classic-news-blog-main-header-1

1928 Model A Truck - Road-Trip Ready

Classic Industries offers a huge variety of restoration parts for GM, Mopar, and Ford vehicles, and even though we only offer catalogs for certain models, many of the parts we provide can be used across a wide range of platforms and body styles. This 1928 Ford Model A resto-mod build, owned by Mikael Bjork, is one such example. We don't offer a dedicated Model A catalog, but Mikael was still able to source several components for this truck (and his other classic vehicles) from our site.

1965 Impala - Sweet as Butterscotch

There's an art to crafting the perfect name to describe a vehicle. Some classic car names, such as Impala and Mustang, evoke the agility and grace of an animal. Others, such as Charger and Regal, describe the potency or refinement of the vehicle itself. However, the names of the colors used on these cars are often equally creative. Butterscotch Pearl is the color that was applied to this 1965 Impala convertible, and this name perfectly conveys the smoothness and richness of its vivid orange hue.

1970 Chevy C10 - El Capitan

Patina, which can be defined as "change of a surface through age and exposure," is a polarizing subject in the classic car restoration world. Some people feel that it's a sign of a worn-out exterior that desperately needs new sheetmetal and a fresh coat of paint, while others see it as a badge of honor earned through decades of hard use. Those who fall into the latter camp often go to great lengths to preserve the cosmetic patina, and wouldn't dream of covering it up. Ruben Garcia's 1970 C10 is a nice example of this eye-catching build style.

1969 Chevy C10 - Back to Cali

Every classic car has a story that's written over the course of decades, and intertwined with various people and places. Some of these vehicles spend their entire lives in a single town, while others eventually travel across the country or cross oceans. In a few rare cases, those cars or trucks make it back home or even back to their previous owners. This 1969 Chevy C10 was originally sold in California, but its second owner took it to Texas. Javier Piseno, the truck's third owner, brought it home to the west coast once again.

1965 Chevy C10 - Low Hauler

You may have heard the claim that lowering a truck makes it less useful, but that's not necessarily the case. Sure, if you're planning to go off-roading, reduced ground clearance isn't advantageous. However, if your truck's primary purpose is to haul items around town on paved streets, a lower bed floor can actually make it easier to load and unload. Adding an air suspension system can also offer a smoother ride and on-the-fly adjustability for a variety of practical tasks. Jeff Sharell's 1965 Chevy C10 is a good example of this build style, and gets used every day as the shop truck for his auto detailing products company.

'66 Nova Wagon - Restored Long-Roof

Back in the days before SUVs and crossovers became the family-haulers of choice, the station wagon was the ultimate vehicle for carrying kids, four-legged friends, and all your belongings safely from point A to point B. Many of us have good memories of long road trips in the family wagon, and this nostalgia has led some classic car fans to seek out long-roof vehicles to restore. Michelle Garcia chose this '66 Nova wagon, and spent nearly two decades restoring it.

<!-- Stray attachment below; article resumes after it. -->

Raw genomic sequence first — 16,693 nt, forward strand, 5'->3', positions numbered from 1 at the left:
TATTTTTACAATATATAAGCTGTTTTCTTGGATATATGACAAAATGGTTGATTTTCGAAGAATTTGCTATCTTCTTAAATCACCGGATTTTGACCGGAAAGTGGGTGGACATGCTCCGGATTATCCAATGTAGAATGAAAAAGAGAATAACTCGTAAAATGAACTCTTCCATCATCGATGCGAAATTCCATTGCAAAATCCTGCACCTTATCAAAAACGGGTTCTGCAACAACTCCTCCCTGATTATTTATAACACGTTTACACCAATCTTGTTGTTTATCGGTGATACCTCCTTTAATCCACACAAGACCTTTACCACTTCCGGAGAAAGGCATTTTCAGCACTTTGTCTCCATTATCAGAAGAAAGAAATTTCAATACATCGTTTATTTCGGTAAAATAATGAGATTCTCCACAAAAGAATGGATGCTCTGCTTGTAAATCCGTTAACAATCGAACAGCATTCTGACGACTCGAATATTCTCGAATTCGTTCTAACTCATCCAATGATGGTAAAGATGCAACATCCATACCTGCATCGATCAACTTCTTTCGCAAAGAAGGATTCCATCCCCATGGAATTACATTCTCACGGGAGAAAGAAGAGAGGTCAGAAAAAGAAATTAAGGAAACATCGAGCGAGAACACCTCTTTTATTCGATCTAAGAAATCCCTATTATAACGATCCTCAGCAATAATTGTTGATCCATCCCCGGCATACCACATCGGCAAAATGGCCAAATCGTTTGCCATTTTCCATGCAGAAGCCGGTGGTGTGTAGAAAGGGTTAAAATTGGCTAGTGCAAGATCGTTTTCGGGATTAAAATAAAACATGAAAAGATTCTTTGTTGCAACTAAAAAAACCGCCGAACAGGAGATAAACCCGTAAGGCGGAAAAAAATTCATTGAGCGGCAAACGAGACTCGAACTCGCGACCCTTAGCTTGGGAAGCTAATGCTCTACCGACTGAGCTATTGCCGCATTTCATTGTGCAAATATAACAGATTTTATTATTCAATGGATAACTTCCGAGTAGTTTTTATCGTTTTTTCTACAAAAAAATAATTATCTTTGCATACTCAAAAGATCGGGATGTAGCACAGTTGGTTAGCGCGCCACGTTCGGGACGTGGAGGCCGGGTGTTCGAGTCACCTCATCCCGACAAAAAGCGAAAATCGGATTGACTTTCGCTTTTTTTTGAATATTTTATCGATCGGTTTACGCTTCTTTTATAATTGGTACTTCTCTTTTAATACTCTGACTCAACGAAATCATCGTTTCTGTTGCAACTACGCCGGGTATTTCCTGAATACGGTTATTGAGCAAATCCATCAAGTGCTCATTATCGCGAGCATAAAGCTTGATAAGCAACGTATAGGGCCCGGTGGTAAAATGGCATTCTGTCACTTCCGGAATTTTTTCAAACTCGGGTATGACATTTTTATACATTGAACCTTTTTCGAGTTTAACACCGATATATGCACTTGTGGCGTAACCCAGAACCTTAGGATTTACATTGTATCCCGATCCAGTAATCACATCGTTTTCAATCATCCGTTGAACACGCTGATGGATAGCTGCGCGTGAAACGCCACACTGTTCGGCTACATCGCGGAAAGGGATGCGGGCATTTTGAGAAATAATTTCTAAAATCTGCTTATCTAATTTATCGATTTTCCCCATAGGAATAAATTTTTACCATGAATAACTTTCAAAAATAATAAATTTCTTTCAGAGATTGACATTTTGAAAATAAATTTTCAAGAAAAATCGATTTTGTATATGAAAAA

1973 Charger - A Mopar Mixture

Over the years, we've seen quite a few restomod builds arrive at the parking lot in front of our Retail Showroom. This category of vehicles combines original-style restoration parts with modern components to create a unique blend of old and new. Many restomods add only a handful of subtle changes under the skin, and some take this further, replacing the entire engine and suspension with brand-new parts. However, few restomods we've seen are as extreme as this 1973 Charger. In fact, so many of its parts have been swapped out that some might say the term doesn't adequately describe it.

'56 Chevy 210 - LS-Swapped Tri Five

The 1955-57 Chevy "Tri Five" is an undeniable classic that has remained popular and desirable across generations of automotive enthusiasts. Its sleek lines and elegant curves look just as good today as they did at Chevrolet dealers more than six decades ago. As time passes, it brings new trends, and the Tri Five has been adapted to fit many of them, from gassers to hot rods to modern pro-street or pro-touring builds. And of course, many of these vehicles have been restored to original condition or lightly resto-modded to fit the owner's taste.

1956 Chevy Bel Air - Classic Sled

Christmas has come and gone, and the jolly bearded guy clad in red and white has returned to his North Pole abode once more. We know his traditional method of transportation is a flying sleigh and pack of reindeer, but a customer recently stopped by our Retail Showroom in a vehicle that looks like it'd be a fitting four-wheeled alternative for Mr. Claus. Rudolph and his pals can take some time off, because this red and white two-tone '56 Bel Air forgoes reindeer-power in favor of good old horsepower.

1967 Pontiac Firebird - A Family Project

Just as Rome wasn't built in a day, it takes considerable time and patience to complete any classic car restoration project. But good things come to those who wait, and patience pays off in the end. All the work and waiting just makes seeing the finished vehicle even more satisfying. Such was the case with this 1967 Firebird, which was restored by Ernesto Castro and his sons in their home garage.